Wednesday, December 11, 2019

December 1st

In my early twenties I moved out here to Los Angeles. I found what I thought to be an amazing housing situation with two roommates on the bottom floor of a beautiful Spanish duplex. I found out about it from the woman who was moving out. That alone should have tipped me off, but the rent was so inexpensive and the place so nice, I couldn't see beyond those details. The two women I moved in with had zero social skills and rarely came out of their rooms. When they did though, our interactions were always so uncomfortable. I ended up staying there way longer than I should have and began planning to move out when things went from weird to worse.

There were some bizarre things going on in that house.  It was hard enough having to share a kitchen and bathroom with these two, but when they brought home men it got even stranger. There was a very nice elderly man who lived next door with his quiet wife. He was friendly and would always say hello in the front of the house. One day he came in to spend time with one of my roommates and not long after, he was frequently staying over. I believe he was in his eighties and if I am not mistaken my roommate was under thirty. It is not my place to judge, but it was time for me to go. I gave my notice and my move out date was December first. The series of events that happened in that last month were so odd that I wrote a play to help me countdown the days. Performing and hearing people laugh about it, was imperative to me to be able to make it to move out day. The play was called "December 1st."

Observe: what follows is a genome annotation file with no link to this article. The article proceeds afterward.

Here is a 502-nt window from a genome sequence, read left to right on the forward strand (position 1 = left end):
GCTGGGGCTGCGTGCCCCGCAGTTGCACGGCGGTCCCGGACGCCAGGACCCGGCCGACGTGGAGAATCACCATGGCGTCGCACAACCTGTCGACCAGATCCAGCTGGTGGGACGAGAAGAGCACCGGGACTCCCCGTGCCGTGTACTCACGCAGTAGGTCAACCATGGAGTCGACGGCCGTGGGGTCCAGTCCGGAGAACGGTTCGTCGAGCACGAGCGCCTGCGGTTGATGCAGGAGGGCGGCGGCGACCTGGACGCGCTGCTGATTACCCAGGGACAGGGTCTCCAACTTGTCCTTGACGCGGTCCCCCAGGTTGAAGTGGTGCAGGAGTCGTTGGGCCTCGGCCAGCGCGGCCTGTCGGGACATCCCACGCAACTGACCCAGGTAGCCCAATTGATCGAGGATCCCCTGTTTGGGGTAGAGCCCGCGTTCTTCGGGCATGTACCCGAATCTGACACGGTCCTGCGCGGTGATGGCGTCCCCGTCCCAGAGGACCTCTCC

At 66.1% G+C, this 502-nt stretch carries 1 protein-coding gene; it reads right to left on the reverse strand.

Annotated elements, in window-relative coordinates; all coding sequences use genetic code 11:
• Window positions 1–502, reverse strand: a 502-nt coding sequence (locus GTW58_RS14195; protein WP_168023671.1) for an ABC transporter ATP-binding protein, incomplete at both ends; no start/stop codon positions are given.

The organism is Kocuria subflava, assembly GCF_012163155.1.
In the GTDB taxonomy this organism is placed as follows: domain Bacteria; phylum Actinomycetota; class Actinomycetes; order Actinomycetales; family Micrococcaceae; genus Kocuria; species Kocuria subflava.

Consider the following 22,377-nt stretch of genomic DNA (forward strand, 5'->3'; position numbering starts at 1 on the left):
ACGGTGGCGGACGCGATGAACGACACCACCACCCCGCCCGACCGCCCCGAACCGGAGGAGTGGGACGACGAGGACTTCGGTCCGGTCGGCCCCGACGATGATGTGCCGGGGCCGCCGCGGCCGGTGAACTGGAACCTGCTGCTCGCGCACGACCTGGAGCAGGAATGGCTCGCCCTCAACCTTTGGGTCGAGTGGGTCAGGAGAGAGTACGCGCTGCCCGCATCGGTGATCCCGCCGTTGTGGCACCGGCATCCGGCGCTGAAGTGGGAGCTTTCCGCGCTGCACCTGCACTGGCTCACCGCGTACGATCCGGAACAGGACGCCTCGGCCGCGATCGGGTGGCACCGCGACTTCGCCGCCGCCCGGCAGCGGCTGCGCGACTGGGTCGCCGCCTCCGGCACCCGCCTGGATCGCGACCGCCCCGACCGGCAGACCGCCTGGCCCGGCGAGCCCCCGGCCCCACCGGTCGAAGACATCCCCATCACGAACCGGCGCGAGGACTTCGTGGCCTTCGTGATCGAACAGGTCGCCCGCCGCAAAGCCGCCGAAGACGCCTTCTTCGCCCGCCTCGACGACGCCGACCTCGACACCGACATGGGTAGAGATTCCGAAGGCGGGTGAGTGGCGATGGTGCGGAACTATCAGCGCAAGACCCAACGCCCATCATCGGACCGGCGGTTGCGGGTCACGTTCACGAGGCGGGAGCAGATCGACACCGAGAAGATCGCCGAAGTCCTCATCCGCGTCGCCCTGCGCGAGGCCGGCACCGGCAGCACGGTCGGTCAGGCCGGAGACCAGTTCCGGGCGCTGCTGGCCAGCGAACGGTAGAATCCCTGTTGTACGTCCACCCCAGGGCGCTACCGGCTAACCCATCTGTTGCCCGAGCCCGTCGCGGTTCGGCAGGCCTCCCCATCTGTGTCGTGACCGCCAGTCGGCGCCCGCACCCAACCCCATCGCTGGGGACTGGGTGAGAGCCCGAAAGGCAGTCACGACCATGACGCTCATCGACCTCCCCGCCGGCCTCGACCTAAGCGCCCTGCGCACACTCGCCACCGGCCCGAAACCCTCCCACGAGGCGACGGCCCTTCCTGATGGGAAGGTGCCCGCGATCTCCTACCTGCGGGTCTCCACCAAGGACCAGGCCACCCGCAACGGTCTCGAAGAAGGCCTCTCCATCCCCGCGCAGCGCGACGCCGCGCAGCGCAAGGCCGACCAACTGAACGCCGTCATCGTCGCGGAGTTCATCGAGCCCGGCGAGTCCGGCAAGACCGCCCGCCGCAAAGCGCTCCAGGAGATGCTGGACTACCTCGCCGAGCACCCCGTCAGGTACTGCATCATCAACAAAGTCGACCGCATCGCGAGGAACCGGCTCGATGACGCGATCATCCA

It took me another few apartments and another roommate situation to learn I really just wanted to live alone. I found a great bungalow and lived there for a few years until moving in with my now husband. I loved my apartment and was so happy to have my own space.When we decided to get married, we were looking for a date in November. We had our hearts set on a certain venue and the first available date that worked for all of us was December 1st. We took it and began planning our wedding. It wasn't until I made up save the date cards that I realized that the date was familiar. It made me happy to know how far I had come away from that period of time in my life. So much so that it took me so long to remember the date had any significance to me in the past.